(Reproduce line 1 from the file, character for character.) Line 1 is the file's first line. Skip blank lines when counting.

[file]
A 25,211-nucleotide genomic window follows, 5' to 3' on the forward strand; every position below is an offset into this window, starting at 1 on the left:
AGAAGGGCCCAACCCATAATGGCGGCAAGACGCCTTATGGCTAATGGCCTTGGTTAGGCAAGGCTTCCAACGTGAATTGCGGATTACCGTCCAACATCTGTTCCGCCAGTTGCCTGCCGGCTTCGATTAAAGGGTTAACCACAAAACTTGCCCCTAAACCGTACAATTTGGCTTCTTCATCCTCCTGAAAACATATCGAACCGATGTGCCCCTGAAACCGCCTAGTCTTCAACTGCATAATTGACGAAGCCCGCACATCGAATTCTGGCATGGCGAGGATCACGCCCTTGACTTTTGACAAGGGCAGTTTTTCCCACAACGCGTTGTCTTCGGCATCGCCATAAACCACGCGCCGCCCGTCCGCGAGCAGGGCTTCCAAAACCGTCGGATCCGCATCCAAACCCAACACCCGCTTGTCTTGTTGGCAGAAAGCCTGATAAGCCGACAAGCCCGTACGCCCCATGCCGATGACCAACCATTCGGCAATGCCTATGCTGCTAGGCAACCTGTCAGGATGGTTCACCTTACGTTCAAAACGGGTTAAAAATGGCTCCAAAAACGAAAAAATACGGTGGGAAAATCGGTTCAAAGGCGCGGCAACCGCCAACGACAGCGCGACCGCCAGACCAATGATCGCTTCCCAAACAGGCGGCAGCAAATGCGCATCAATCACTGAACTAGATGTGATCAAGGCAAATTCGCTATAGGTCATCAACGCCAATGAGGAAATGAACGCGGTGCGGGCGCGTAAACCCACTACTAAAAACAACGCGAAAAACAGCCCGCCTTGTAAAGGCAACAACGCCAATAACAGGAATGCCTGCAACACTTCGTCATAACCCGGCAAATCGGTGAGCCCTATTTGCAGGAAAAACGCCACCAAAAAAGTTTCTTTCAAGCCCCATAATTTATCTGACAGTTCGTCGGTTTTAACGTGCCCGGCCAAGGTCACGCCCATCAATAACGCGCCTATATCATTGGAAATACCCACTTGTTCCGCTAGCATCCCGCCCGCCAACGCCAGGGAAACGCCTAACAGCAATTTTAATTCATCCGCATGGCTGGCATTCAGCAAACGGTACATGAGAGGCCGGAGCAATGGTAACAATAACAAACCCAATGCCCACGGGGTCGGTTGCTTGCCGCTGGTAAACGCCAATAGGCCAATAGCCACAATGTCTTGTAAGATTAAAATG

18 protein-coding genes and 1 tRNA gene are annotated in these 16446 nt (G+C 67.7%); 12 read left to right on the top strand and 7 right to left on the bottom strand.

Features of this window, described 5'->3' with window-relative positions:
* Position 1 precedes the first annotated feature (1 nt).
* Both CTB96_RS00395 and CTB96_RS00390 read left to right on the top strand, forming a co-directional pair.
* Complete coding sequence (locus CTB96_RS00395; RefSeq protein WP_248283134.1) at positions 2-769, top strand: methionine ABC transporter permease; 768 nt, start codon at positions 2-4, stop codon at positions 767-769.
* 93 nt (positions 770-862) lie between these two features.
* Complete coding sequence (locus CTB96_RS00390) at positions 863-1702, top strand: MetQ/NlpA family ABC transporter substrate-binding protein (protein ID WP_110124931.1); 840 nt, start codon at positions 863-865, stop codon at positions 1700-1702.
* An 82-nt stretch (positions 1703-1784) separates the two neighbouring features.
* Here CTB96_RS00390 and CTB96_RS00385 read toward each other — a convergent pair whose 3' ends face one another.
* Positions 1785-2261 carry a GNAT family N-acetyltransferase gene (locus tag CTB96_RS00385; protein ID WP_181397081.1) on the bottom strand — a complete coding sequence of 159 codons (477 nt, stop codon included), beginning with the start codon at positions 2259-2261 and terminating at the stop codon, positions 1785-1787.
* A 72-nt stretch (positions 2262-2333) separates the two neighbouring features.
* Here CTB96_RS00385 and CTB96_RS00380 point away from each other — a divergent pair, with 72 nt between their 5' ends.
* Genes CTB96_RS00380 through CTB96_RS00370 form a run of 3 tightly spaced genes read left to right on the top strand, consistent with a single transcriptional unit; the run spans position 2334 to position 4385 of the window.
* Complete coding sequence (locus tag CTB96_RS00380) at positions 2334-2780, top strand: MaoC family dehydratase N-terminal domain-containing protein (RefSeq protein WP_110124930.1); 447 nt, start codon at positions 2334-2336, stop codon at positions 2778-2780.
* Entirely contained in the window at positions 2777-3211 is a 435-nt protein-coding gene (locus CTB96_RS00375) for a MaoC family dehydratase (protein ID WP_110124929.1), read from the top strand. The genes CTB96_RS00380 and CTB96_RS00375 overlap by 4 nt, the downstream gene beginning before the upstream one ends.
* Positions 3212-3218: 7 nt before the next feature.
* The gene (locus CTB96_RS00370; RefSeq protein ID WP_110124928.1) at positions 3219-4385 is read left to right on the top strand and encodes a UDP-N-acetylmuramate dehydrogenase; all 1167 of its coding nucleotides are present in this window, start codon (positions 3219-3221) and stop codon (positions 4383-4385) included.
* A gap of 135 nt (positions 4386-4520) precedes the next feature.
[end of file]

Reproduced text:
A 25,211-nucleotide genomic window follows, 5' to 3' on the forward strand; every position below is an offset into this window, starting at 1 on the left: